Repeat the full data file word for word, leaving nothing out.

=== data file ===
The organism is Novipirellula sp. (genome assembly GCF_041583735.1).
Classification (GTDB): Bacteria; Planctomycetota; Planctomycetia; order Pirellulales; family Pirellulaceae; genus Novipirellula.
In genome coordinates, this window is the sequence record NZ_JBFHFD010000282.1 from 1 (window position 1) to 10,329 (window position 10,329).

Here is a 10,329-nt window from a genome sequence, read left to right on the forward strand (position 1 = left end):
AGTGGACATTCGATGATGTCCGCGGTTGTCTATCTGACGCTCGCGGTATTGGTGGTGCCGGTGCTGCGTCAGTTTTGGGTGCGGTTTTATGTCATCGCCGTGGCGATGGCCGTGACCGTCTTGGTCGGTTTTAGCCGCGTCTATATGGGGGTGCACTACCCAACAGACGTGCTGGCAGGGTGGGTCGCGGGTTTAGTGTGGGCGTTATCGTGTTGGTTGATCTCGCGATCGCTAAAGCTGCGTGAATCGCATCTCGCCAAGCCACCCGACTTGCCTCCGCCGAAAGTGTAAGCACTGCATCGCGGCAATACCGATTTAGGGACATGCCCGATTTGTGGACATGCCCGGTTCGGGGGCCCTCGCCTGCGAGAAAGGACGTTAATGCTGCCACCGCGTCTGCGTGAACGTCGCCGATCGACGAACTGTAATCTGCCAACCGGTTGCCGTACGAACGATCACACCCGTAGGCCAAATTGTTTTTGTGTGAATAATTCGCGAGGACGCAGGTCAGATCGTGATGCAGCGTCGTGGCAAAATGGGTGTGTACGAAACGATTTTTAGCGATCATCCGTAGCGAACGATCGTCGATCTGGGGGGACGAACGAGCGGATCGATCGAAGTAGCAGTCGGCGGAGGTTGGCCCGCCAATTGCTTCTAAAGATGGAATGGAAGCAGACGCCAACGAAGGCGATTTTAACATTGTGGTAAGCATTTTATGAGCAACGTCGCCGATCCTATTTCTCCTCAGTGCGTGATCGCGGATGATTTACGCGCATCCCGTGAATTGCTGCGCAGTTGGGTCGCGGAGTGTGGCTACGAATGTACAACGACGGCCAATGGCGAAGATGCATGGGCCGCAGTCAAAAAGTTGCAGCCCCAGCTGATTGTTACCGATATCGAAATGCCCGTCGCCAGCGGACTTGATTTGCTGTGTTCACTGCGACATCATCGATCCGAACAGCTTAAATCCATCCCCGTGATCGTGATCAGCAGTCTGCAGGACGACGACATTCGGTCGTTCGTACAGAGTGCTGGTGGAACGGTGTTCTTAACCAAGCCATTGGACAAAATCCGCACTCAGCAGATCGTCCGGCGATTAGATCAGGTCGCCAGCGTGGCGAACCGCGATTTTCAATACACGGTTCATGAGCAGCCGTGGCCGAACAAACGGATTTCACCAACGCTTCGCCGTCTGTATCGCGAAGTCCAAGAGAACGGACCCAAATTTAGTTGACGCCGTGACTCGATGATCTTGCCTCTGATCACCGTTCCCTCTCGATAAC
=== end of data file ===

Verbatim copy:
The organism is Novipirellula sp. (genome assembly GCF_041583735.1).
Classification (GTDB): Bacteria; Planctomycetota; Planctomycetia; order Pirellulales; family Pirellulaceae; genus Novipirellula.
In genome coordinates, this window is the sequence record NZ_JBFHFD010000282.1 from 1 (window position 1) to 10,329 (window position 10,329).

Here is a 10,329-nt window from a genome sequence, read left to right on the forward strand (position 1 = left end):
AGTGGACATTCGATGATGTCCGCGGTTGTCTATCTGACGCTCGCGGTATTGGTGGTGCCGGTGCTGCGTCAGTTTTGGGTGCGGTTTTATGTCATCGCCGTGGCGATGGCCGTGACCGTCTTGGTCGGTTTTAGCCGCGTCTATATGGGGGTGCACTACCCAACAGACGTGCTGGCAGGGTGGGTCGCGGGTTTAGTGTGGGCGTTATCGTGTTGGTTGATCTCGCGATCGCTAAAGCTGCGTGAATCGCATCTCGCCAAGCCACCCGACTTGCCTCCGCCGAAAGTGTAAGCACTGCATCGCGGCAATACCGATTTAGGGACATGCCCGATTTGTGGACATGCCCGGTTCGGGGGCCCTCGCCTGCGAGAAAGGACGTTAATGCTGCCACCGCGTCTGCGTGAACGTCGCCGATCGACGAACTGTAATCTGCCAACCGGTTGCCGTACGAACGATCACACCCGTAGGCCAAATTGTTTTTGTGTGAATAATTCGCGAGGACGCAGGTCAGATCGTGATGCAGCGTCGTGGCAAAATGGGTGTGTACGAAACGATTTTTAGCGATCATCCGTAGCGAACGATCGTCGATCTGGGGGGACGAACGAGCGGATCGATCGAAGTAGCAGTCGGCGGAGGTTGGCCCGCCAATTGCTTCTAAAGATGGAATGGAAGCAGACGCCAACGAAGGCGATTTTAACATTGTGGTAAGCATTTTATGAGCAACGTCGCCGATCCTATTTCTCCTCAGTGCGTGATCGCGGATGATTTACGCGCATCCCGTGAATTGCTGCGCAGTTGGGTCGCGGAGTGTGGCTACGAATGTACAACGACGGCCAATGGCGAAGATGCATGGGCCGCAGTCAAAAAGTTGCAGCCCCAGCTGATTGTTACCGATATCGAAATGCCCGTCGCCAGCGGACTTGATTTGCTGTGTTCACTGCGACATCATCGATCCGAACAGCTTAAATCCATCCCCGTGATCGTGATCAGCAGTCTGCAGGACGACGACATTCGGTCGTTCGTACAGAGTGCTGGTGGAACGGTGTTCTTAACCAAGCCATTGGACAAAATCCGCACTCAGCAGATCGTCCGGCGATTAGATCAGGTCGCCAGCGTGGCGAACCGCGATTTTCAATACACGGTTCATGAGCAGCCGTGGCCGAACAAACGGATTTCACCAACGCTTCGCCGTCTGTATCGCGAAGTCCAAGAGAACGGACCCAAATTTAGTTGACGCCGTGACTCGATGATCTTGCCTCTGATCACCGTTCCCTCTCGATAAC